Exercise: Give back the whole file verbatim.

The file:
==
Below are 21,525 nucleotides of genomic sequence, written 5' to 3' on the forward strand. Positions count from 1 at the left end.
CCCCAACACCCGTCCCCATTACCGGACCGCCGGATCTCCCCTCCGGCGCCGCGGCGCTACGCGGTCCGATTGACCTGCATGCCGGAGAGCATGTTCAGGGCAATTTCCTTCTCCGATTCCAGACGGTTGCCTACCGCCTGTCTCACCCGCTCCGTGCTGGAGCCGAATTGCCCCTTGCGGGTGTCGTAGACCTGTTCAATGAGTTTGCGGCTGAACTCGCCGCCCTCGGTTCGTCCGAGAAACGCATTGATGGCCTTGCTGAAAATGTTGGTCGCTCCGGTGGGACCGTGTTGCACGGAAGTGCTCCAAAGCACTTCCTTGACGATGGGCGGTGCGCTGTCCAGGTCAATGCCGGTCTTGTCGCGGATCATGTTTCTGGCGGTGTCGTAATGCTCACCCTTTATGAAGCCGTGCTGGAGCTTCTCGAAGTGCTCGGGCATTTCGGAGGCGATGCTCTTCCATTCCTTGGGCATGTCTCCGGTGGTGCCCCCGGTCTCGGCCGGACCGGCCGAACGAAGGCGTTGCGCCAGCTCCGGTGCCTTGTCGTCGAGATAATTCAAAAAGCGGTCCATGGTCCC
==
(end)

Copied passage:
Below are 21,525 nucleotides of genomic sequence, written 5' to 3' on the forward strand. Positions count from 1 at the left end.
CCCCAACACCCGTCCCCATTACCGGACCGCCGGATCTCCCCTCCGGCGCCGCGGCGCTACGCGGTCCGATTGACCTGCATGCCGGAGAGCATGTTCAGGGCAATTTCCTTCTCCGATTCCAGACGGTTGCCTACCGCCTGTCTCACCCGCTCCGTGCTGGAGCCGAATTGCCCCTTGCGGGTGTCGTAGACCTGTTCAATGAGTTTGCGGCTGAACTCGCCGCCCTCGGTTCGTCCGAGAAACGCATTGATGGCCTTGCTGAAAATGTTGGTCGCTCCGGTGGGACCGTGTTGCACGGAAGTGCTCCAAAGCACTTCCTTGACGATGGGCGGTGCGCTGTCCAGGTCAATGCCGGTCTTGTCGCGGATCATGTTTCTGGCGGTGTCGTAATGCTCACCCTTTATGAAGCCGTGCTGGAGCTTCTCGAAGTGCTCGGGCATTTCGGAGGCGATGCTCTTCCATTCCTTGGGCATGTCTCCGGTGGTGCCCCCGGTCTCGGCCGGACCGGCCGAACGAAGGCGTTGCGCCAGCTCCGGTGCCTTGTCGTCGAGATAATTCAAAAAGCGGTCCATGGTCCC